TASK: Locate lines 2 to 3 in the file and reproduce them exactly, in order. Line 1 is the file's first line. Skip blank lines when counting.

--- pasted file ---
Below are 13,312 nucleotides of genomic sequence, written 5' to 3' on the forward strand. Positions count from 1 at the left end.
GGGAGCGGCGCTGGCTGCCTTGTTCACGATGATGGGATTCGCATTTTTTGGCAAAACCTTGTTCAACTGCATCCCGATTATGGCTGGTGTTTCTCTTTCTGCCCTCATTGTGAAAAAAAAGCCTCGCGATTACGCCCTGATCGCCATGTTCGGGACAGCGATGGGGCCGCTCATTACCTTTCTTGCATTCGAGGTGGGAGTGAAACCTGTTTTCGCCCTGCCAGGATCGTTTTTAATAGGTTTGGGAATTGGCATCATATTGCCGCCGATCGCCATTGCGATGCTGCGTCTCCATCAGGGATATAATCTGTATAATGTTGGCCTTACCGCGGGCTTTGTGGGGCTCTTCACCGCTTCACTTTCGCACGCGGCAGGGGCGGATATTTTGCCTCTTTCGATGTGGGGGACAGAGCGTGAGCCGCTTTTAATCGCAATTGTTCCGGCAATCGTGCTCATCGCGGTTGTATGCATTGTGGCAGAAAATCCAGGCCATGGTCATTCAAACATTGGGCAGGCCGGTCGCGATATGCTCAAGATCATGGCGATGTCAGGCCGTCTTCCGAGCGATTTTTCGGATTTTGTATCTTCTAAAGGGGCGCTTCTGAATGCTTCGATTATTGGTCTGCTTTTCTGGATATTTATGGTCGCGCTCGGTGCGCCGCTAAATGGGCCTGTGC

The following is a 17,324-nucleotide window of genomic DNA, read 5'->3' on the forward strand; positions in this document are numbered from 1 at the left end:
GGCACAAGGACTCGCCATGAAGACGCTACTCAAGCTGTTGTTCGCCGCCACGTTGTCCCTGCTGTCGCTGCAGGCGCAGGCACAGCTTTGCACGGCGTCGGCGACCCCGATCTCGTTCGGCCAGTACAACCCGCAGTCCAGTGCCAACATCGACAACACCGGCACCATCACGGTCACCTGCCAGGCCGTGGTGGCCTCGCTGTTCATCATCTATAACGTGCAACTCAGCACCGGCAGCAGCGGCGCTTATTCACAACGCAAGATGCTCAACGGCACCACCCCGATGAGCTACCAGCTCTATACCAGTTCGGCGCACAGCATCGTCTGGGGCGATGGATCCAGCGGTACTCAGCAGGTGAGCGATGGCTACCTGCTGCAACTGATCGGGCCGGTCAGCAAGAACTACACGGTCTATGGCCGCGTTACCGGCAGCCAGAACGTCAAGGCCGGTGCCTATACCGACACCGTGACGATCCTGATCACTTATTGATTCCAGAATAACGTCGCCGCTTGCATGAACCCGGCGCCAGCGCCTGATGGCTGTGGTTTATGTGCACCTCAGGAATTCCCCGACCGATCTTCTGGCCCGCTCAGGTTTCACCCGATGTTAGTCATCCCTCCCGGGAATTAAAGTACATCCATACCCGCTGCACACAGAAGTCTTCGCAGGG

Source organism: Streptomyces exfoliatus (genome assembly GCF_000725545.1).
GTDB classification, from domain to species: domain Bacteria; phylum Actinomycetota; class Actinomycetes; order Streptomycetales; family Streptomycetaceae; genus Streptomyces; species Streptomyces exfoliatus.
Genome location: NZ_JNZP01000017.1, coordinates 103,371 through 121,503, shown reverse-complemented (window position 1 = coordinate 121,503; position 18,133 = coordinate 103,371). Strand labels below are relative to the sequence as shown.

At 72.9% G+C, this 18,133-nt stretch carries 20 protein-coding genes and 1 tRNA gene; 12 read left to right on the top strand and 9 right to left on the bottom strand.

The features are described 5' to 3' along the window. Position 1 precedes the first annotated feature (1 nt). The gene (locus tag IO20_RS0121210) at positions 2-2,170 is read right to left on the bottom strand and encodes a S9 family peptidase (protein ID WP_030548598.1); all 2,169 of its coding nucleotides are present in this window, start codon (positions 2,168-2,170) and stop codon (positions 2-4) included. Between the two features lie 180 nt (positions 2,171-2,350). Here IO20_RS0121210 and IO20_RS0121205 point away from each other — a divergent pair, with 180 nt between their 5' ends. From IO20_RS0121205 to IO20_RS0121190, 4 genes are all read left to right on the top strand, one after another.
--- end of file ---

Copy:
GGGAGCGGCGCTGGCTGCCTTGTTCACGATGATGGGATTCGCATTTTTTGGCAAAACCTTGTTCAACTGCATCCCGATTATGGCTGGTGTTTCTCTTTCTGCCCTCATTGTGAAAAAAAAGCCTCGCGATTACGCCCTGATCGCCATGTTCGGGACAGCGATGGGGCCGCTCATTACCTTTCTTGCATTCGAGGTGGGAGTGAAACCTGTTTTCGCCCTGCCAGGATCGTTTTTAATAGGTTTGGGAATTGGCATCATATTGCCGCCGATCGCCATTGCGATGCTGCGTCTCCATCAGGGATATAATCTGTATAATGTTGGCCTTACCGCGGGCTTTGTGGGGCTCTTCACCGCTTCACTTTCGCACGCGGCAGGGGCGGATATTTTGCCTCTTTCGATGTGGGGGACAGAGCGTGAGCCGCTTTTAATCGCAATTGTTCCGGCAATCGTGCTCATCGCGGTTGTATGCATTGTGGCAGAAAATCCAGGCCATGGTCATTCAAACATTGGGCAGGCCGGTCGCGATATGCTCAAGATCATGGCGATGTCAGGCCGTCTTCCGAGCGATTTTTCGGATTTTGTATCTTCTAAAGGGGCGCTTCTGAATGCTTCGATTATTGGTCTGCTTTTCTGGATATTTATGGTCGCGCTCGGTGCGCCGCTAAATGGGCCTGTGC

The following is a 17,324-nucleotide window of genomic DNA, read 5'->3' on the forward strand; positions in this document are numbered from 1 at the left end: